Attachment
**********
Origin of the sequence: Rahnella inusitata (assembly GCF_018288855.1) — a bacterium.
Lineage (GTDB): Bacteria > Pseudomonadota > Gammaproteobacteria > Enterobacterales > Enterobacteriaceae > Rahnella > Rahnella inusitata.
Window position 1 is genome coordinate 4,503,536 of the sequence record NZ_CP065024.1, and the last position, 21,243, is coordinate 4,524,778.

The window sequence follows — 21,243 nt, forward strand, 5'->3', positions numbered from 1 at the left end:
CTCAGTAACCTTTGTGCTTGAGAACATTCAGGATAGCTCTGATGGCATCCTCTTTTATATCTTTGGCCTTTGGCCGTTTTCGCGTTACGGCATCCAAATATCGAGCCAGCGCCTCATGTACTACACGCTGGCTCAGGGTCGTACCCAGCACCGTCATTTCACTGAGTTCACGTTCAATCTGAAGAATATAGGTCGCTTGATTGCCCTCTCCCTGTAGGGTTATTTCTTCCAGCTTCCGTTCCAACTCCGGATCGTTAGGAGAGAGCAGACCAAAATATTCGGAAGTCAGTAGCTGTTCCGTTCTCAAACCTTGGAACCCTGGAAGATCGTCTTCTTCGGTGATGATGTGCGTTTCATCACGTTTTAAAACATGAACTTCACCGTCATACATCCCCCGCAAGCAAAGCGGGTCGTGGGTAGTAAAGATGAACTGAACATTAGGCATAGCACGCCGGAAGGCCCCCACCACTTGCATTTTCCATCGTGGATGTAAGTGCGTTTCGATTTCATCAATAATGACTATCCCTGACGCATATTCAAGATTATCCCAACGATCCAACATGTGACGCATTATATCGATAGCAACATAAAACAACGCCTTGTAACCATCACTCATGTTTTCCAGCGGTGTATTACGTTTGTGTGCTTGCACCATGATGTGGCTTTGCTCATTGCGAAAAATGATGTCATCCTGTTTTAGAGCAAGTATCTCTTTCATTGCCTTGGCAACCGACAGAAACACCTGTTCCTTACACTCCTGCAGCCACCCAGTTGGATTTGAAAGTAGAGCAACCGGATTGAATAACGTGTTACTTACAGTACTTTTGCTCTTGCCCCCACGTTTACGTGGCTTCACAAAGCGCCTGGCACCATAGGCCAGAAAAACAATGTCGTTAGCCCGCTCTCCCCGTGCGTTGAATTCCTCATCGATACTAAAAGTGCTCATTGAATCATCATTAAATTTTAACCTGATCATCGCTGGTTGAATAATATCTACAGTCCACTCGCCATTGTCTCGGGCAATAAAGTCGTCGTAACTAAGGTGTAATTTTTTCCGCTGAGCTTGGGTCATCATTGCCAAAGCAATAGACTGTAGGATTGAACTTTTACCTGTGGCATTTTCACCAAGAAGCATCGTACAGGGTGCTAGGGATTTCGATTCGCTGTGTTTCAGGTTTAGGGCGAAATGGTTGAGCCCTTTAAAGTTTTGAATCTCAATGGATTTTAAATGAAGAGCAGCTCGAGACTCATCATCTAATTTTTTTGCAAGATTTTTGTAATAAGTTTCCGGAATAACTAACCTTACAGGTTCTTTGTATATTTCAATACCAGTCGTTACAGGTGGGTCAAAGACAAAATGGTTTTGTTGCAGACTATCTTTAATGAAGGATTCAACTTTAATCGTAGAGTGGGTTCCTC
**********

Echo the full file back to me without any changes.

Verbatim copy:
Origin of the sequence: Rahnella inusitata (assembly GCF_018288855.1) — a bacterium.
Lineage (GTDB): Bacteria > Pseudomonadota > Gammaproteobacteria > Enterobacterales > Enterobacteriaceae > Rahnella > Rahnella inusitata.
Window position 1 is genome coordinate 4,503,536 of the sequence record NZ_CP065024.1, and the last position, 21,243, is coordinate 4,524,778.

The window sequence follows — 21,243 nt, forward strand, 5'->3', positions numbered from 1 at the left end:
CTCAGTAACCTTTGTGCTTGAGAACATTCAGGATAGCTCTGATGGCATCCTCTTTTATATCTTTGGCCTTTGGCCGTTTTCGCGTTACGGCATCCAAATATCGAGCCAGCGCCTCATGTACTACACGCTGGCTCAGGGTCGTACCCAGCACCGTCATTTCACTGAGTTCACGTTCAATCTGAAGAATATAGGTCGCTTGATTGCCCTCTCCCTGTAGGGTTATTTCTTCCAGCTTCCGTTCCAACTCCGGATCGTTAGGAGAGAGCAGACCAAAATATTCGGAAGTCAGTAGCTGTTCCGTTCTCAAACCTTGGAACCCTGGAAGATCGTCTTCTTCGGTGATGATGTGCGTTTCATCACGTTTTAAAACATGAACTTCACCGTCATACATCCCCCGCAAGCAAAGCGGGTCGTGGGTAGTAAAGATGAACTGAACATTAGGCATAGCACGCCGGAAGGCCCCCACCACTTGCATTTTCCATCGTGGATGTAAGTGCGTTTCGATTTCATCAATAATGACTATCCCTGACGCATATTCAAGATTATCCCAACGATCCAACATGTGACGCATTATATCGATAGCAACATAAAACAACGCCTTGTAACCATCACTCATGTTTTCCAGCGGTGTATTACGTTTGTGTGCTTGCACCATGATGTGGCTTTGCTCATTGCGAAAAATGATGTCATCCTGTTTTAGAGCAAGTATCTCTTTCATTGCCTTGGCAACCGACAGAAACACCTGTTCCTTACACTCCTGCAGCCACCCAGTTGGATTTGAAAGTAGAGCAACCGGATTGAATAACGTGTTACTTACAGTACTTTTGCTCTTGCCCCCACGTTTACGTGGCTTCACAAAGCGCCTGGCACCATAGGCCAGAAAAACAATGTCGTTAGCCCGCTCTCCCCGTGCGTTGAATTCCTCATCGATACTAAAAGTGCTCATTGAATCATCATTAAATTTTAACCTGATCATCGCTGGTTGAATAATATCTACAGTCCACTCGCCATTGTCTCGGGCAATAAAGTCGTCGTAACTAAGGTGTAATTTTTTCCGCTGAGCTTGGGTCATCATTGCCAAAGCAATAGACTGTAGGATTGAACTTTTACCTGTGGCATTTTCACCAAGAAGCATCGTACAGGGTGCTAGGGATTTCGATTCGCTGTGTTTCAGGTTTAGGGCGAAATGGTTGAGCCCTTTAAAGTTTTGAATCTCAATGGATTTTAAATGAAGAGCAGCTCGAGACTCATCATCTAATTTTTTTGCAAGATTTTTGTAATAAGTTTCCGGAATAACTAACCTTACAGGTTCTTTGTATATTTCAATACCAGTCGTTACAGGTGGGTCAAAGACAAAATGGTTTTGTTGCAGACTATCTTTAATGAAGGATTCAACTTTAATCGTAGAGTGGGTTCCTC